Research suggests "mosaic" of gene defects 'boosts fat in blood'

A "MOSAIC" of common and rare defects affecting four genes can boost levels of a potentially dangerous blood fat, research has shown.

Together they raise the risk of harmful amounts of triglycerides, which like the "bad" form of cholesterol are linked to heart disease and strokes.

Very high levels of the fatty substances lead to a disease called hypertriglyceridoemia (HTG).

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As well as endangering the heart, the condition is also associated with obesity, diabetes and pancreatitis.

Researchers writing in the journal Nature Genetics today showed that a combination of several genetic faults significantly increased people's risk of the disease.

Two different techniques were used to uncover the genetic basis of HTG in more than 500 patients. One was based on DNA microarrays, or "gene chips" that home in on known common genetic mutations.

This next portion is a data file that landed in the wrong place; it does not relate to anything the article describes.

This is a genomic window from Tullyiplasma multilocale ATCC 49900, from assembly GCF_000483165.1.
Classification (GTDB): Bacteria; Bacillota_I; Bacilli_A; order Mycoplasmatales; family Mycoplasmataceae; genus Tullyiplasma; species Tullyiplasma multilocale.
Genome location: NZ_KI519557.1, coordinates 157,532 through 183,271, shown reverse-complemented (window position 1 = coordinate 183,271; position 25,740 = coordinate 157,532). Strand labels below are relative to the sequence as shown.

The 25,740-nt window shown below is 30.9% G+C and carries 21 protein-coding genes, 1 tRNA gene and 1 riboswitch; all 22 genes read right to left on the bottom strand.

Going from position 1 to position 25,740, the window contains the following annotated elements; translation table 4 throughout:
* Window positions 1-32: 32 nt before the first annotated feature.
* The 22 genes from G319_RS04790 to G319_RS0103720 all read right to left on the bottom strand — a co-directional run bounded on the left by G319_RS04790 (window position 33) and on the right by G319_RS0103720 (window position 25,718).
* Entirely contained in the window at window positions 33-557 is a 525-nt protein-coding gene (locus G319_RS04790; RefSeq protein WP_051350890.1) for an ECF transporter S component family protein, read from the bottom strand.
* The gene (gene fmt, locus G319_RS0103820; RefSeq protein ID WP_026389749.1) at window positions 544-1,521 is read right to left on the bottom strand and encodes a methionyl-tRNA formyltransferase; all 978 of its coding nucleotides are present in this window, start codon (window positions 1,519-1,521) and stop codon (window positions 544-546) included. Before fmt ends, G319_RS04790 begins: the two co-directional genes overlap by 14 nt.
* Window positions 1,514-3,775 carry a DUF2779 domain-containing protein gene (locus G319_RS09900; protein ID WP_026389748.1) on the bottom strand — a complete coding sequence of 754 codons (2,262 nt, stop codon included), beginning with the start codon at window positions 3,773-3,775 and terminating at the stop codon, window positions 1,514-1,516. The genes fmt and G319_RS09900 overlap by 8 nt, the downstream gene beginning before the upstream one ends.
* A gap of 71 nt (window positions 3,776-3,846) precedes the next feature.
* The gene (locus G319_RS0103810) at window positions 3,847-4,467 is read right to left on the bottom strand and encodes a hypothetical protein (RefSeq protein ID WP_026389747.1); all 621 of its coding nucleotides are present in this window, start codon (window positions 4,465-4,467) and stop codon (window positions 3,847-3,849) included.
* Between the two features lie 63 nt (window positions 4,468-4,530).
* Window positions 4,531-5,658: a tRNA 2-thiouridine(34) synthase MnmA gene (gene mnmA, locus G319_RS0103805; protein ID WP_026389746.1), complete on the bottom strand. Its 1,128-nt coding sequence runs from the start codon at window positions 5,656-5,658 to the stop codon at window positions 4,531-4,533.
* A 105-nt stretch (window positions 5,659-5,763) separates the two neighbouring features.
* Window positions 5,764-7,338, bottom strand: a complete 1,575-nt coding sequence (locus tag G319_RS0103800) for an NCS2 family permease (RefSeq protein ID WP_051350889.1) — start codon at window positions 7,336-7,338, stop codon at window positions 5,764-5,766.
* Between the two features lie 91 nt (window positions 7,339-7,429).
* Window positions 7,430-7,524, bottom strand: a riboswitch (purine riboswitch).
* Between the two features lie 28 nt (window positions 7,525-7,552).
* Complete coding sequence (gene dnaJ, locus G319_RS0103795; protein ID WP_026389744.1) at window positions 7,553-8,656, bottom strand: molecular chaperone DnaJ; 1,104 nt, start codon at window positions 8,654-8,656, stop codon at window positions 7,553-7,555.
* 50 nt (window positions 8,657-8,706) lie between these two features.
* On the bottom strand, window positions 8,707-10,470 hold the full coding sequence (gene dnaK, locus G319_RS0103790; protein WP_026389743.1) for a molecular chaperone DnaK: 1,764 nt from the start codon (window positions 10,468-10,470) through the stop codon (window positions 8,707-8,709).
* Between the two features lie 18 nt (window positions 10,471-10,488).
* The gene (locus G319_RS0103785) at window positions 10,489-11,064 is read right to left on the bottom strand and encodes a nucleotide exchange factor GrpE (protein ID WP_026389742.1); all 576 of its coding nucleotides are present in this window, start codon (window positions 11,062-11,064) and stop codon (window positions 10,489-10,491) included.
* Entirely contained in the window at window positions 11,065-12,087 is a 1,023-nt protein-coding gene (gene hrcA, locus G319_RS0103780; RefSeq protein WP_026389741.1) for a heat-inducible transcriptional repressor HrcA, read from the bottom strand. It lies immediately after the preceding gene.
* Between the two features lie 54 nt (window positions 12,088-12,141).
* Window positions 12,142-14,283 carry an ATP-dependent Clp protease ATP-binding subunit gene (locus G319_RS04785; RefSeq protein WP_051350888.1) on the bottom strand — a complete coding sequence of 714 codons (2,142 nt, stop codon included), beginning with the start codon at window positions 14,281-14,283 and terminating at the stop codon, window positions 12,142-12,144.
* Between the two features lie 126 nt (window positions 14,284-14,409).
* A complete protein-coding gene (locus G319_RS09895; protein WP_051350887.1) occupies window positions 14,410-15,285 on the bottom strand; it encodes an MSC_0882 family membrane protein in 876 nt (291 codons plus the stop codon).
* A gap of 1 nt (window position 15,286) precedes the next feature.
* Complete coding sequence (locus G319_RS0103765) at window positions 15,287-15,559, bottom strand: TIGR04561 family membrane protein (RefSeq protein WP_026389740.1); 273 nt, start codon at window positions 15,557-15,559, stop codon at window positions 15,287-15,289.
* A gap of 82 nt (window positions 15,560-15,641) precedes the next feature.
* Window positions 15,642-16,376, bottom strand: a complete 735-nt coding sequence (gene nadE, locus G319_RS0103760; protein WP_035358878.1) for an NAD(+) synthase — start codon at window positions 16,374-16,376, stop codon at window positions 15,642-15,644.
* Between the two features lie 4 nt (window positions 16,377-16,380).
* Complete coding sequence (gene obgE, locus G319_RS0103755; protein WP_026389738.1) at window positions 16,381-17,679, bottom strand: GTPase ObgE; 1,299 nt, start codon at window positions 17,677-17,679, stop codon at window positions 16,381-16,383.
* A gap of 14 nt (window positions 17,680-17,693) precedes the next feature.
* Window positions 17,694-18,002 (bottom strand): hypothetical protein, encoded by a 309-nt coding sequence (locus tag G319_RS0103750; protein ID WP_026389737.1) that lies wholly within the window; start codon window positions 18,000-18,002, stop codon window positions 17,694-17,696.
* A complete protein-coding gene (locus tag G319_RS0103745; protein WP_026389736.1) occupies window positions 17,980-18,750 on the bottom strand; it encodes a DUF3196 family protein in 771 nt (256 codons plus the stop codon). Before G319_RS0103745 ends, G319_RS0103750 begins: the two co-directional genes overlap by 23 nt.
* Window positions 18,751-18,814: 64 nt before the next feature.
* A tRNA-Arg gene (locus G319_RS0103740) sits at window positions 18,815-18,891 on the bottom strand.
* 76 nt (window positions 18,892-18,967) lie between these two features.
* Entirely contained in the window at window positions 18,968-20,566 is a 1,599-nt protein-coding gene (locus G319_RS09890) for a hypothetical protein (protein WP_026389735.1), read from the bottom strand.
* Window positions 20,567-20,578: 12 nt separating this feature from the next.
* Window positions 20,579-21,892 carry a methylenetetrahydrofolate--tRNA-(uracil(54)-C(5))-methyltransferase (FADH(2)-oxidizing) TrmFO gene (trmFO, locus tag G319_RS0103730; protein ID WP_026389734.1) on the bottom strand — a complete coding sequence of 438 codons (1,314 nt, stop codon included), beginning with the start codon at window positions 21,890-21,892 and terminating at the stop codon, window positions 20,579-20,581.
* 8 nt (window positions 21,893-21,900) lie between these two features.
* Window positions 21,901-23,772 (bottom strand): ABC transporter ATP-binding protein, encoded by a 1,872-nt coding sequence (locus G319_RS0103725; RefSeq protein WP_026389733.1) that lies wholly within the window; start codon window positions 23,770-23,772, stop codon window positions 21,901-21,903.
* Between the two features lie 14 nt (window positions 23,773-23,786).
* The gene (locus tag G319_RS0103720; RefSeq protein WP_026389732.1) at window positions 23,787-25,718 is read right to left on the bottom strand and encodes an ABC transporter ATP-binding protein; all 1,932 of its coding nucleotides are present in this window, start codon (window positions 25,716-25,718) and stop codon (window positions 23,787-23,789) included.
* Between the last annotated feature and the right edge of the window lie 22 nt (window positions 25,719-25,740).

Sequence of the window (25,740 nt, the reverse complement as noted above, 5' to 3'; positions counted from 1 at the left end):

The other involved sweeping the whole genetic code for evidence of previously unknown rare variants associated with disease.

The four genes, APOA5, GCKR, LPL and APOB, influence levels of lipids - fatty molecules - in the blood.

Several common and rare mutations were identified that appeared to affect the genes and were related to having HTG.

The rare variants together were found in 28 per cent of HTG patients - about twice the rate seen in healthy individuals.

Study leader Dr Robert Hegele, from the University of Western Ontario in Canada, said: "It's instructive that one single gene is not solely responsible for high triglyceride levels, but rather a mosaic of both common and rare variations in several genes.

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"It means that to get a full picture of a patient's genetic risk, you need to consider both common and rare variants in many genes simultaneously, and to use methods that will detect both types of variation."

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